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Every Business Should Prevent Age Discrimination

About 15% of people surveyed by the American Association of Retired Persons believe they weren’t hired for a job they applied for because of their age. This was according to a series of surveys of workers aged 50 and over conducted by the organization in 2022. Other survey results show that a whopping 93% of respondents believe that age-based discrimination is common in the workplace today.

Other Laws Pertinent to Preventing DiscriminationIn 2021, U.S. workers filed 12,965 age discrimination claims with the U.S. Equal Employment Opportunity Commission (EEOC). Also, many experts believe that far more instances of age discrimination occurred than were reported. Successful cases have resulted in payouts ranging from $2.85 million to $250 million, according to job site

One of the key laws that protect older workers is the Age Discrimination in Employment Act (ADEA). It prohibits discrimination in any part of employment — including hiring, firing, pay, assignments, promotions, layoff, training, benefits, and other conditions of employment. The ADEA applies to people age 40 or older, which the EEOC defines as a protected class. It doesn’t apply to people younger than 40, though some states have enacted laws to protect younger workers as well.

Case in Point

Late in 2022, drugmaker Lilly USA faced a major age discrimination lawsuit filed by the EEOC. According to the suit, a senior vice president for human resources and diversity had claimed in 2017 that the company had 20% fewer millennials in its sales force. The VP then proposed the company target 40% “Early Career” hiring and that the company’s managers should change their hiring practices to make it easier to hire younger employees.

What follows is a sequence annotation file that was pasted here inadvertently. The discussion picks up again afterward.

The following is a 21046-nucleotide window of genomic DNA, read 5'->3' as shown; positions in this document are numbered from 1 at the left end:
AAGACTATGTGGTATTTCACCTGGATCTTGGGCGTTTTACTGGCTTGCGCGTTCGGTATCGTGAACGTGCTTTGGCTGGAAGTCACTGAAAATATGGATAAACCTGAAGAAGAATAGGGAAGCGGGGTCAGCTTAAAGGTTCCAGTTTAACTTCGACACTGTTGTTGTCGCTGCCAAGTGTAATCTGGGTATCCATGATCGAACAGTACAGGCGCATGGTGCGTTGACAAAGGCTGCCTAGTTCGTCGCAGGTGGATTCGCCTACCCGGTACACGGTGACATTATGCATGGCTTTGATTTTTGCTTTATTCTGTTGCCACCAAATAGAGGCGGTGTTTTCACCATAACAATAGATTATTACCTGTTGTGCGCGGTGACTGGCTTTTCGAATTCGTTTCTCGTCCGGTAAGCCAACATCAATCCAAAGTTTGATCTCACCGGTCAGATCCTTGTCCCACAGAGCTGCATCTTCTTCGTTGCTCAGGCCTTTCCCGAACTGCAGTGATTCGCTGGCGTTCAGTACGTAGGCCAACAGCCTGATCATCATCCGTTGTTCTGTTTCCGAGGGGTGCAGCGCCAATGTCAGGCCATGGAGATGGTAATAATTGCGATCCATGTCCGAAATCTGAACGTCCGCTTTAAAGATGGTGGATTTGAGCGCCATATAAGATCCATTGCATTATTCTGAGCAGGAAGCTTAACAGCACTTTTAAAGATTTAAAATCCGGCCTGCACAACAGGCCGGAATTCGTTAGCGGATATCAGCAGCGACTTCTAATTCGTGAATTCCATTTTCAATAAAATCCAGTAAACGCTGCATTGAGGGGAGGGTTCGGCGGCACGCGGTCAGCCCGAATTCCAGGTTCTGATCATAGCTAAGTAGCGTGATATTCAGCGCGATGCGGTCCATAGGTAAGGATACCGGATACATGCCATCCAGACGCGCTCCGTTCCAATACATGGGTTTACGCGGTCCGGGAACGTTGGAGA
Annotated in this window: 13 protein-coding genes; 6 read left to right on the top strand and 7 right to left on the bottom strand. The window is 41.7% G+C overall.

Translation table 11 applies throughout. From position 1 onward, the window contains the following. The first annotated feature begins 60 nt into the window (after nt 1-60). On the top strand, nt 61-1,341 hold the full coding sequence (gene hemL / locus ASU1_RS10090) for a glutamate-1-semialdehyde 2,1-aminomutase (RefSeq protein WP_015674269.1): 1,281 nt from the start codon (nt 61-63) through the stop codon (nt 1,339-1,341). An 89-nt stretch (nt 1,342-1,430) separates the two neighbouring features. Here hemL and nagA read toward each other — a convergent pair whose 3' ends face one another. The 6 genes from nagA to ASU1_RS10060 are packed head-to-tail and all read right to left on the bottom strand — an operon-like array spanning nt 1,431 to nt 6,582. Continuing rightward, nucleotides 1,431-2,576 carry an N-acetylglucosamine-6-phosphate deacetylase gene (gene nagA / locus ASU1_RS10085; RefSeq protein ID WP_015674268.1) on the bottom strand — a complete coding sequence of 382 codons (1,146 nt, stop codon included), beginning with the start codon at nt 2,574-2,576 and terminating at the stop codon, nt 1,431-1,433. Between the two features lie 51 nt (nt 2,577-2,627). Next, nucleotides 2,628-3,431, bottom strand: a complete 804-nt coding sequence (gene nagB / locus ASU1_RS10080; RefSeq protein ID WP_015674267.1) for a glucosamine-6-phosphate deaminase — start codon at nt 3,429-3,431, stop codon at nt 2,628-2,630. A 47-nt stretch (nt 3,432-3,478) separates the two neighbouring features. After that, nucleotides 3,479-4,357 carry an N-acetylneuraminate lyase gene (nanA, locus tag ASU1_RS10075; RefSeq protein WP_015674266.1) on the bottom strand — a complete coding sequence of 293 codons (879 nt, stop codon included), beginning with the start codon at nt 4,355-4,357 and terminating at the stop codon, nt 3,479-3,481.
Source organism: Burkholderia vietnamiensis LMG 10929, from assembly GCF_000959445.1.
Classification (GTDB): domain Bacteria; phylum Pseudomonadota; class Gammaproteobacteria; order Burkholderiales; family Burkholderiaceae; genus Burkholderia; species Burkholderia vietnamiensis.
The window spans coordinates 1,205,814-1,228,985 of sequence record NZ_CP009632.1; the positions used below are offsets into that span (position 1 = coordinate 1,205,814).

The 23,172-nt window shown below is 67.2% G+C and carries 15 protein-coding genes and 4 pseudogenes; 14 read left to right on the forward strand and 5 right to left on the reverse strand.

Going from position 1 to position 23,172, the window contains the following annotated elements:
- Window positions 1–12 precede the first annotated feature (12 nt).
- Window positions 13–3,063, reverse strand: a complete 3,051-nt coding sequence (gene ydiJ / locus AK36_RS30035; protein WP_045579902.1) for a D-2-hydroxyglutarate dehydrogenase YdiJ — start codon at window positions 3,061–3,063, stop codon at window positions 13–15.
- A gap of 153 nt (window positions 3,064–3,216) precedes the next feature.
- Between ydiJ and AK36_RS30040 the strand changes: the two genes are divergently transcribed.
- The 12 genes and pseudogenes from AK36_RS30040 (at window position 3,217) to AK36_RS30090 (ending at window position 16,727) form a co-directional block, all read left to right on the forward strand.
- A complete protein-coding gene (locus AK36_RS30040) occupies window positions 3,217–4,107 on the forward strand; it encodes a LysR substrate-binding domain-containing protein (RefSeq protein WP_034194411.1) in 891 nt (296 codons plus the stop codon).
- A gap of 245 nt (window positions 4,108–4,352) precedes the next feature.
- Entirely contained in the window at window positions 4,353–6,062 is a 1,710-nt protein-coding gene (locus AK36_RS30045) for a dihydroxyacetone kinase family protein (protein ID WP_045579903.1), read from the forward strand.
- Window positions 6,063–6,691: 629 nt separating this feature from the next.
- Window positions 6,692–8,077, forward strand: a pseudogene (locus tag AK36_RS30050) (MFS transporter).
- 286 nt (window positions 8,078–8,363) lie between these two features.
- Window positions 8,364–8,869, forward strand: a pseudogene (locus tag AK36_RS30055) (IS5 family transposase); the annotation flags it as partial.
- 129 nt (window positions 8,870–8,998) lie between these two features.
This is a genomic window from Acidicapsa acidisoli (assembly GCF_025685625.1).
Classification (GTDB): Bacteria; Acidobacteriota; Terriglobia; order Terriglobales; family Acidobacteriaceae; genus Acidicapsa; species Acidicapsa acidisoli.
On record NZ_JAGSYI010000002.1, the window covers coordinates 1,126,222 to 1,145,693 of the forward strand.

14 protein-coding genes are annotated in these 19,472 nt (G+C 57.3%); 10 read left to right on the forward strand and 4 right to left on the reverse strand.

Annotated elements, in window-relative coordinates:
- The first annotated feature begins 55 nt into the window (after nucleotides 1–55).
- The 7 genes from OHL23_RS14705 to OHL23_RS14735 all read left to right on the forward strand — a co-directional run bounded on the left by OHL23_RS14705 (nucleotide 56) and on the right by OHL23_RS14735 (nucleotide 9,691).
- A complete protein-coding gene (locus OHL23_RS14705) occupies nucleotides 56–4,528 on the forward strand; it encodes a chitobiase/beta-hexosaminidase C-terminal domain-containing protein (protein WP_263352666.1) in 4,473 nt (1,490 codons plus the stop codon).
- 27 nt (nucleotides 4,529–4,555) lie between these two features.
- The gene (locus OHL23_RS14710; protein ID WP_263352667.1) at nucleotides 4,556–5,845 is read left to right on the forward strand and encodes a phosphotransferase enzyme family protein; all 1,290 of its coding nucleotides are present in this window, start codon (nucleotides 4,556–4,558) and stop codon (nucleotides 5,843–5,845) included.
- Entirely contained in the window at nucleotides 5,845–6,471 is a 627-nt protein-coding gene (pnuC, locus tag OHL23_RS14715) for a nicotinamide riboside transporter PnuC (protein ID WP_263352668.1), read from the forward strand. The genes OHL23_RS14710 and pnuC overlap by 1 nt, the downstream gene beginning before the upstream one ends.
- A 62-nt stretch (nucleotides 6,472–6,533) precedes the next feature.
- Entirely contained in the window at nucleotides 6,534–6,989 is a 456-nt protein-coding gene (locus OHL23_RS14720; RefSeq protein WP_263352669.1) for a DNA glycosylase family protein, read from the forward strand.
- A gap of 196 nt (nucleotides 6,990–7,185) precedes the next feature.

The EEOC filed the suit in the U.S. District Court for the Southern District of Indiana, Indianapolis Division (EEOC v. Lilly USA, LLC, Case No. 1-22-cv-01882) after an unsuccessful pre-litigation settlement. The EEOC sought “back pay and liquidated damages for applicants subjected to unlawful age discrimination.”

“Older Americans are working longer and in larger numbers than ever before,” stated Robert Weisberg, regional attorney for the EEOC’s Miami District.” This case underscores the continued need for the EEOC to break down barriers to employment for those older workers.”

A class-action lawsuit brought by Monica Richards, a 53-year-old employee of Eli Lilly, followed in October 2022. The results are still pending on both suits.

6 Tips to Help Your Company Avoid Age Discrimination

According to the EEOC, 50 years after the implementation of the ADEA, one in four discrimination claims is associated with ageism. Here are six tips to help your company avoid expensive age-discrimination lawsuits:

Create a diverse workforce.

It’s common for hiring managers to seek employees similar to themselves, often without realizing it. One problem may be that individuals are being hired based on how well they fit in with company culture rather than based on their job qualifications.

To avoid this, create checks and balances to ensure new staffers are being chosen for the correct reasons. For example, if a manager decides not to hire someone because the candidate wouldn’t fit into your culture, determine how the manager defines that term. For instance, if the hiring manager believed an older candidate wouldn’t work well with younger coworkers, that might be considered age discrimination.

Alternatively, it’s possible that the hiring manager found the candidate didn’t possess the problem-solving skills necessary for the job. That would be an appropriate reason for not hiring the person.

Draft job descriptions carefully.